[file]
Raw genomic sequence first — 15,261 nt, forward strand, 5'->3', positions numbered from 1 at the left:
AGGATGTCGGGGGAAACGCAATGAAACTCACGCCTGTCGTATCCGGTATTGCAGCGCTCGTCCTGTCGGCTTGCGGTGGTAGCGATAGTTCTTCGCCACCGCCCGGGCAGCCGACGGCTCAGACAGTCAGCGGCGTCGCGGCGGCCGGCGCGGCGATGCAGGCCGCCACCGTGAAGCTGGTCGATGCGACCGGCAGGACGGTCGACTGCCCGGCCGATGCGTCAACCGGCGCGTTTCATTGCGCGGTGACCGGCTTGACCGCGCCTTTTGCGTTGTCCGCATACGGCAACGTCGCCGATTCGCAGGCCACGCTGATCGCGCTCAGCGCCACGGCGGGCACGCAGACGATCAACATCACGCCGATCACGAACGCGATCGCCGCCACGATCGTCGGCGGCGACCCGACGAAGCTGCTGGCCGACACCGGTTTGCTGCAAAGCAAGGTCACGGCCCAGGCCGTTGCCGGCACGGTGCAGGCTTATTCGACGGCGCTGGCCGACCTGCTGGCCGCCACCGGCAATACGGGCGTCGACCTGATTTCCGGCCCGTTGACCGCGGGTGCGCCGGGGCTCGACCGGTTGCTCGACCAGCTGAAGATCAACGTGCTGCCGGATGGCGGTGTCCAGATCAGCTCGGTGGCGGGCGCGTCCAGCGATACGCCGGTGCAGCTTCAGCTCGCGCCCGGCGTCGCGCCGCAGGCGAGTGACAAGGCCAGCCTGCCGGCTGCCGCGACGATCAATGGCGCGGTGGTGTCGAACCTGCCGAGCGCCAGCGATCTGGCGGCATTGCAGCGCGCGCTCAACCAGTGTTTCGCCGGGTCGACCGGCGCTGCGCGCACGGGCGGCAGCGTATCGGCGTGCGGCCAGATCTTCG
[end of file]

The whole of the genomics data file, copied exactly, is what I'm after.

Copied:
Raw genomic sequence first — 15,261 nt, forward strand, 5'->3', positions numbered from 1 at the left:
AGGATGTCGGGGGAAACGCAATGAAACTCACGCCTGTCGTATCCGGTATTGCAGCGCTCGTCCTGTCGGCTTGCGGTGGTAGCGATAGTTCTTCGCCACCGCCCGGGCAGCCGACGGCTCAGACAGTCAGCGGCGTCGCGGCGGCCGGCGCGGCGATGCAGGCCGCCACCGTGAAGCTGGTCGATGCGACCGGCAGGACGGTCGACTGCCCGGCCGATGCGTCAACCGGCGCGTTTCATTGCGCGGTGACCGGCTTGACCGCGCCTTTTGCGTTGTCCGCATACGGCAACGTCGCCGATTCGCAGGCCACGCTGATCGCGCTCAGCGCCACGGCGGGCACGCAGACGATCAACATCACGCCGATCACGAACGCGATCGCCGCCACGATCGTCGGCGGCGACCCGACGAAGCTGCTGGCCGACACCGGTTTGCTGCAAAGCAAGGTCACGGCCCAGGCCGTTGCCGGCACGGTGCAGGCTTATTCGACGGCGCTGGCCGACCTGCTGGCCGCCACCGGCAATACGGGCGTCGACCTGATTTCCGGCCCGTTGACCGCGGGTGCGCCGGGGCTCGACCGGTTGCTCGACCAGCTGAAGATCAACGTGCTGCCGGATGGCGGTGTCCAGATCAGCTCGGTGGCGGGCGCGTCCAGCGATACGCCGGTGCAGCTTCAGCTCGCGCCCGGCGTCGCGCCGCAGGCGAGTGACAAGGCCAGCCTGCCGGCTGCCGCGACGATCAATGGCGCGGTGGTGTCGAACCTGCCGAGCGCCAGCGATCTGGCGGCATTGCAGCGCGCGCTCAACCAGTGTTTCGCCGGGTCGACCGGCGCTGCGCGCACGGGCGGCAGCGTATCGGCGTGCGGCCAGATCTTCG